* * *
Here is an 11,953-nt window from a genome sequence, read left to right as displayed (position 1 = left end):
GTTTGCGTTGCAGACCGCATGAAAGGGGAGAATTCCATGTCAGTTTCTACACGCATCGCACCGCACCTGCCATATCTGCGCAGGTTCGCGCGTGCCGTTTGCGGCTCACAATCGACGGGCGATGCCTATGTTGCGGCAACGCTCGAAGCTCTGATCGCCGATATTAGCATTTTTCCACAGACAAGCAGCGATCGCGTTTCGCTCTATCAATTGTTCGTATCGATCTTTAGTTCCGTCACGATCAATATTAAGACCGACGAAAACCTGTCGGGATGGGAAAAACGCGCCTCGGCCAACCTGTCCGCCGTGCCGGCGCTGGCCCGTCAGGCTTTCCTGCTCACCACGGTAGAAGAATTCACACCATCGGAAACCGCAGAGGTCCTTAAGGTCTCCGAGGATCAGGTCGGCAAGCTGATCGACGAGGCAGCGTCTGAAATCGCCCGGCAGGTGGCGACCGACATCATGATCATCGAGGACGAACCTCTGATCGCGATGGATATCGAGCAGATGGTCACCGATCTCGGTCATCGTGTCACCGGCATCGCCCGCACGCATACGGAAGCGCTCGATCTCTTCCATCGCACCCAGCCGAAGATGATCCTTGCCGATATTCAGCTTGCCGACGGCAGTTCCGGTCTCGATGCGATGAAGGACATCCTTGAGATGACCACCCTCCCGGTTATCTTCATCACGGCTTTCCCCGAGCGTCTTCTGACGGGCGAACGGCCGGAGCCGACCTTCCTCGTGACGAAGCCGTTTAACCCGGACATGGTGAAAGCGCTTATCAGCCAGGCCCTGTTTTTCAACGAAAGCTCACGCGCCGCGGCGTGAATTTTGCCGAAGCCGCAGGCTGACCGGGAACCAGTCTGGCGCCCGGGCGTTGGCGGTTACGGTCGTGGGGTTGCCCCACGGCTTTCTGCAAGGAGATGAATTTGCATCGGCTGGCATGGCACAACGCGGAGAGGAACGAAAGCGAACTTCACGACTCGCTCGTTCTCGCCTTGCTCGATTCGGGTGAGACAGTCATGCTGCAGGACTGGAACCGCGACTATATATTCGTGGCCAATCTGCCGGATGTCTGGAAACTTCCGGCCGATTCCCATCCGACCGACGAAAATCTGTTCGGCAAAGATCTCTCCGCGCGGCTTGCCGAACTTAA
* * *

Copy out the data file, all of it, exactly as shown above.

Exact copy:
Here is an 11,953-nt window from a genome sequence, read left to right as displayed (position 1 = left end):
GTTTGCGTTGCAGACCGCATGAAAGGGGAGAATTCCATGTCAGTTTCTACACGCATCGCACCGCACCTGCCATATCTGCGCAGGTTCGCGCGTGCCGTTTGCGGCTCACAATCGACGGGCGATGCCTATGTTGCGGCAACGCTCGAAGCTCTGATCGCCGATATTAGCATTTTTCCACAGACAAGCAGCGATCGCGTTTCGCTCTATCAATTGTTCGTATCGATCTTTAGTTCCGTCACGATCAATATTAAGACCGACGAAAACCTGTCGGGATGGGAAAAACGCGCCTCGGCCAACCTGTCCGCCGTGCCGGCGCTGGCCCGTCAGGCTTTCCTGCTCACCACGGTAGAAGAATTCACACCATCGGAAACCGCAGAGGTCCTTAAGGTCTCCGAGGATCAGGTCGGCAAGCTGATCGACGAGGCAGCGTCTGAAATCGCCCGGCAGGTGGCGACCGACATCATGATCATCGAGGACGAACCTCTGATCGCGATGGATATCGAGCAGATGGTCACCGATCTCGGTCATCGTGTCACCGGCATCGCCCGCACGCATACGGAAGCGCTCGATCTCTTCCATCGCACCCAGCCGAAGATGATCCTTGCCGATATTCAGCTTGCCGACGGCAGTTCCGGTCTCGATGCGATGAAGGACATCCTTGAGATGACCACCCTCCCGGTTATCTTCATCACGGCTTTCCCCGAGCGTCTTCTGACGGGCGAACGGCCGGAGCCGACCTTCCTCGTGACGAAGCCGTTTAACCCGGACATGGTGAAAGCGCTTATCAGCCAGGCCCTGTTTTTCAACGAAAGCTCACGCGCCGCGGCGTGAATTTTGCCGAAGCCGCAGGCTGACCGGGAACCAGTCTGGCGCCCGGGCGTTGGCGGTTACGGTCGTGGGGTTGCCCCACGGCTTTCTGCAAGGAGATGAATTTGCATCGGCTGGCATGGCACAACGCGGAGAGGAACGAAAGCGAACTTCACGACTCGCTCGTTCTCGCCTTGCTCGATTCGGGTGAGACAGTCATGCTGCAGGACTGGAACCGCGACTATATATTCGTGGCCAATCTGCCGGATGTCTGGAAACTTCCGGCCGATTCCCATCCGACCGACGAAAATCTGTTCGGCAAAGATCTCTCCGCGCGGCTTGCCGAACTTAA